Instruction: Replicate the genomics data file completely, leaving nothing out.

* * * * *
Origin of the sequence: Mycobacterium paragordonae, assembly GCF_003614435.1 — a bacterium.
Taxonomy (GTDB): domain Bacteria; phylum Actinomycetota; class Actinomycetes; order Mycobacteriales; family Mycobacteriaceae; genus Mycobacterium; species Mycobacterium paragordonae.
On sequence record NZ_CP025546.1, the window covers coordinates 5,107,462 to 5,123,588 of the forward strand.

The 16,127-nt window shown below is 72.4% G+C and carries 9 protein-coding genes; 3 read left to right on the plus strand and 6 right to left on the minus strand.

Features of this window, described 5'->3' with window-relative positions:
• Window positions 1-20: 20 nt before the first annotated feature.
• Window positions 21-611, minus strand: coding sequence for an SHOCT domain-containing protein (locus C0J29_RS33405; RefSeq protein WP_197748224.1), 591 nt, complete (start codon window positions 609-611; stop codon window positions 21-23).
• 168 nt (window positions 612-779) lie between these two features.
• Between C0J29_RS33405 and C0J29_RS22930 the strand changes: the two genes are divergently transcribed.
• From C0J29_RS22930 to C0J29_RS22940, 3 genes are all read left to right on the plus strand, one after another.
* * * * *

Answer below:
Origin of the sequence: Mycobacterium paragordonae, assembly GCF_003614435.1 — a bacterium.
Taxonomy (GTDB): domain Bacteria; phylum Actinomycetota; class Actinomycetes; order Mycobacteriales; family Mycobacteriaceae; genus Mycobacterium; species Mycobacterium paragordonae.
On sequence record NZ_CP025546.1, the window covers coordinates 5,107,462 to 5,123,588 of the forward strand.

The 16,127-nt window shown below is 72.4% G+C and carries 9 protein-coding genes; 3 read left to right on the plus strand and 6 right to left on the minus strand.

Features of this window, described 5'->3' with window-relative positions:
• Window positions 1-20: 20 nt before the first annotated feature.
• Window positions 21-611, minus strand: coding sequence for an SHOCT domain-containing protein (locus C0J29_RS33405; RefSeq protein WP_197748224.1), 591 nt, complete (start codon window positions 609-611; stop codon window positions 21-23).
• 168 nt (window positions 612-779) lie between these two features.
• Between C0J29_RS33405 and C0J29_RS22930 the strand changes: the two genes are divergently transcribed.
• From C0J29_RS22930 to C0J29_RS22940, 3 genes are all read left to right on the plus strand, one after another.